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ON RELIGIOUS PERSECUTIUN. be so sincere and serions as those wlio

are induced to officiate through the • We do not pretend to destrogʻerror by force and impulse of their own feelings, which is

commonly termed. “a call of God." " violence."

If a nobleman or gentleman has several Discourse of the Clergy of France 10 Louis 13ib.

sons, the principal part of his fortune MIBABAND, in his System de la Nalure, goes to the eldest, and the remainder which may be considered the Bible of must fieece the public in the character Materialism, says, that " Preists unceas of a priest, a soldier, or a legalizer! pick

ingly repeat, it is pride, vanity, anci pocket. Ilow many a young man is " the desire of distinguisbing himself frons brought up to the trade of a priest with" the generality of mankind, that deter- out having the least taste for the craft, “ mies man to incredulity. In this they or a single serious view; yet, before he

act like the great, u bo treat all those as can be's admitted into the exercise of his insolent who refuse to cringe liefore business," he is obliged to make a false o them. Would not every rational man vatii, and" swear he is moved by the " have a right to ask a Priest-Where Holy Gliost to take that office upon him, " is thy superiority in matters of reason when be ought rather to say, '“ I am “ ing! - lihat motives can I have to sub- inoved by the spirit of emolument."'" mit my reason to thy deliriumi? ---On But even these kind of men, unless they of the other hand, may it not be said to are thinkers, not: always hypo" the Clergy, that it is Interest that crites. Though they do not act up to " makes thein priests; that it is Interest the character of a spiritual ciristian, " wbich renders them Theologians; that their cuucation has led them to believe " It is the Interest of their pride, of their in the truth of their religion.--- an aware “avarice; and their Systems, of which that thousands of them do not credit

tliey alone reap te leistini."- 1 is a what they preach, because the studies of i great misfortune that the bulk of Man- many learted men have the unfortunate kind can seldom give those persons cre- tendency of leading them to scepticism; dit for lirive (ir Sincerity whose opinions but I will be boid to assert, that the are AUCK (posed to tlieir own.- l'or my bulk of them firmly believe their religion jait, is a pozitive i bristian) I am a to be genuine and authentic, and thiet decided enemy loan order of men calied some few have that warm interest in their Priests, because I am convinced that Jeslis syster wbich is called piety was fou'sensible a person to bave invent- Esuterical and exotericai doctrines, ure ext, or encouraged, in the slightest degree, not so much in use now, as they were an instituiva so ples nani with Caani- among the ancients, who inculcated sity to the Church of God as that of Priest-perstition only among the lower orders, craft.-And ihough I think that the Sys- while they initiated every enlightened temis cf Religion mest in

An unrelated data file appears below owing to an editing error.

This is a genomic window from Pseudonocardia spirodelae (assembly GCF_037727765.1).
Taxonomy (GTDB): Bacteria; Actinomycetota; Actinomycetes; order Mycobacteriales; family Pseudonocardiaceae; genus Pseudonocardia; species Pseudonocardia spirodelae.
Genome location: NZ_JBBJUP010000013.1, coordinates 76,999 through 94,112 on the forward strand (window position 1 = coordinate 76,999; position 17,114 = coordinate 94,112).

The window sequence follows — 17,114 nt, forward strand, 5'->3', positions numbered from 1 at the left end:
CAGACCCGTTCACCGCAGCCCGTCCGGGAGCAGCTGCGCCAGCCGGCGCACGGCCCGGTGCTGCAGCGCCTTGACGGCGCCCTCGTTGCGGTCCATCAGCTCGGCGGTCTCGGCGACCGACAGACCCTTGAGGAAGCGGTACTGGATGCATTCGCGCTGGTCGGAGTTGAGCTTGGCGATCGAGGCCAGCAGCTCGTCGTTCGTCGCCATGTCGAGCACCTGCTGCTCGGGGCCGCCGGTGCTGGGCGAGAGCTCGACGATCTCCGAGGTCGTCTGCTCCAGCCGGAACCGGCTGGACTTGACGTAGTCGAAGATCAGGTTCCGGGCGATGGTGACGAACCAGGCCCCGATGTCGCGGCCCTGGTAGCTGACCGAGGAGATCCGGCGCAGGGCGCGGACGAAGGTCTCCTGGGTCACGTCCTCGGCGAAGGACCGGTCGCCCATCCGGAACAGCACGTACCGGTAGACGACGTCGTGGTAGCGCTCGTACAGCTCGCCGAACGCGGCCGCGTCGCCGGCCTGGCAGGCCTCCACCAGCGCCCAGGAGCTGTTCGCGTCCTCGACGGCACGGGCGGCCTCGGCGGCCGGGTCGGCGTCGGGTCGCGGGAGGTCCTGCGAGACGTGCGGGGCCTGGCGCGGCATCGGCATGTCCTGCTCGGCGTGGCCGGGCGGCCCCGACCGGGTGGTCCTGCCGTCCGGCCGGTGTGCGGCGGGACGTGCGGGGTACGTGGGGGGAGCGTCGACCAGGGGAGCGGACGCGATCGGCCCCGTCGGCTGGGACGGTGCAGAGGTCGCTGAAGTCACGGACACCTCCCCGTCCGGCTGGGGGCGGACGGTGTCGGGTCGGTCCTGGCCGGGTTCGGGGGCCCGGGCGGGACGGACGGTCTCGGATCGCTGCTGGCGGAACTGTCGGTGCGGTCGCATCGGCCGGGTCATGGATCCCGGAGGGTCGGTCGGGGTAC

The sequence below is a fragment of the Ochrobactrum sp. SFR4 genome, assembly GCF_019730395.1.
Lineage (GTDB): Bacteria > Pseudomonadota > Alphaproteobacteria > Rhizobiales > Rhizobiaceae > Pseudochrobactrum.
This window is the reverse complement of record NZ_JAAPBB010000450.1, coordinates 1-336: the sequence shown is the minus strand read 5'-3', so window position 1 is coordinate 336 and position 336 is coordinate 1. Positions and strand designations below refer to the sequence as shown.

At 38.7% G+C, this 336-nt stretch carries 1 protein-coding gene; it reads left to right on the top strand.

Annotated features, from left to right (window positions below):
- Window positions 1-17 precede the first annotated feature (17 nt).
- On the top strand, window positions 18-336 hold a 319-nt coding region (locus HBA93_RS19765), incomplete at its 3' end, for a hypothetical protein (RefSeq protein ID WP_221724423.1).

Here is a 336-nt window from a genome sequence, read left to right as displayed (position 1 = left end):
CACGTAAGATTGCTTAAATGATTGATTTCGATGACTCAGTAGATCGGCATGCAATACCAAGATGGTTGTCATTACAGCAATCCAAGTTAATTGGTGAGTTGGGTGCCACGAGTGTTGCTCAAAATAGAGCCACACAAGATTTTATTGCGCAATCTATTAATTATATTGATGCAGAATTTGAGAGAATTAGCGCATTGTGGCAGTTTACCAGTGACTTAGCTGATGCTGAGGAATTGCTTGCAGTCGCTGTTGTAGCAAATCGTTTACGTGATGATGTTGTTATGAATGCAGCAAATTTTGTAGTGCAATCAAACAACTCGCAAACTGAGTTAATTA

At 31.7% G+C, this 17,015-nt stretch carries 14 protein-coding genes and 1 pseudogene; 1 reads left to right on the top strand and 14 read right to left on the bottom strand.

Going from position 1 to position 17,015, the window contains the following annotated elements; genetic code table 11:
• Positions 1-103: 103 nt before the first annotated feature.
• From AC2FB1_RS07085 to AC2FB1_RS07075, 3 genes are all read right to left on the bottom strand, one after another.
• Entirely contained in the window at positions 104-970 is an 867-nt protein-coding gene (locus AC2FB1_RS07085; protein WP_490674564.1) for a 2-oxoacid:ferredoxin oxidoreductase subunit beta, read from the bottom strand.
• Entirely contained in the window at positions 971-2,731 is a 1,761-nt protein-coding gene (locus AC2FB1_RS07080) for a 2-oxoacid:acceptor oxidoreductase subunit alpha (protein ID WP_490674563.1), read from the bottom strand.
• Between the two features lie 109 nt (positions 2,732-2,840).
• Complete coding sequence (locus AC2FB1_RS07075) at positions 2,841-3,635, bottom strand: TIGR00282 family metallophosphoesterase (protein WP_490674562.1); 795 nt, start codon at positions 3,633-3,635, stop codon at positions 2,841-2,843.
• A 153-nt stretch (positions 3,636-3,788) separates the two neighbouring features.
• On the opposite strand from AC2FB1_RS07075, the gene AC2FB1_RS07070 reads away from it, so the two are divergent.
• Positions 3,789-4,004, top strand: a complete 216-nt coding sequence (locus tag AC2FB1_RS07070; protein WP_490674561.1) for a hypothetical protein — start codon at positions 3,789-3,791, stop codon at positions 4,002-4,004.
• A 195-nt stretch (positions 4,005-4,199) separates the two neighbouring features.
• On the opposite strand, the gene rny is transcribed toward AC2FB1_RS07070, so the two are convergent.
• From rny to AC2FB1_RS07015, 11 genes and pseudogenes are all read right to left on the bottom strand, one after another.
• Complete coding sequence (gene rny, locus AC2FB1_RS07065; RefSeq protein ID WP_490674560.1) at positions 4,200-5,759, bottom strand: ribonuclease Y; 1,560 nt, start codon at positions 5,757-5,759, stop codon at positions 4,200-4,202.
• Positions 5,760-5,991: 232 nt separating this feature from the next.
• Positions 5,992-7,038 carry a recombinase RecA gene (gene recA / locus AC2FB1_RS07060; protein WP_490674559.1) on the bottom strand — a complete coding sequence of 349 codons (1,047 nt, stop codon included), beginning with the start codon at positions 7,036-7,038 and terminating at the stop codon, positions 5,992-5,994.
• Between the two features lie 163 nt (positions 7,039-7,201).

rogue at person into the pure and simple precepis present cult to be denominated of NATURE. But with us there are thou

Priestianity, instead of Christianity, sands of accomplished scholars, and perI am by no means so i liberal as to assert sous of rank, who still retain the prethat all priests are hypocrites. I am judices of education, it being no part seriously persuader ibat numbers of of our civil or religious polity, to free sliem - jate up their office entirely them from these shackles. I am willing through zeal and enthusiasm in the to admit, what Miraband says of the cause of Christ, and with the sole view Priests, that their interest must necessain the salvation of souls, by bringing rily atiach them to systems from which ilem within the paie or their conventicle. they reap so much benefit, We all 'l his, to be sure; is - most applicable to know that nothing is more than interest the dissenting interest; for having, in calculated to entrap us. But how weak The days of my youth, been a fanatic, is their argument, when they assert, aid a'preacher among them, I ought to that it is pride, vanity, and a desire of keracefuainted with sonie of the niotives distinguishing tbeniselves from their felthat influence their conduct. With low creatures, that determines them to regard to the State religion, ils ministers infidelity.--I should like to be informed ärë buought' rp. to it in a more trades- wliat advantage any man has gained, by Hinta-like manier, and are tot likely to being a professed unbeliever. Or, wlies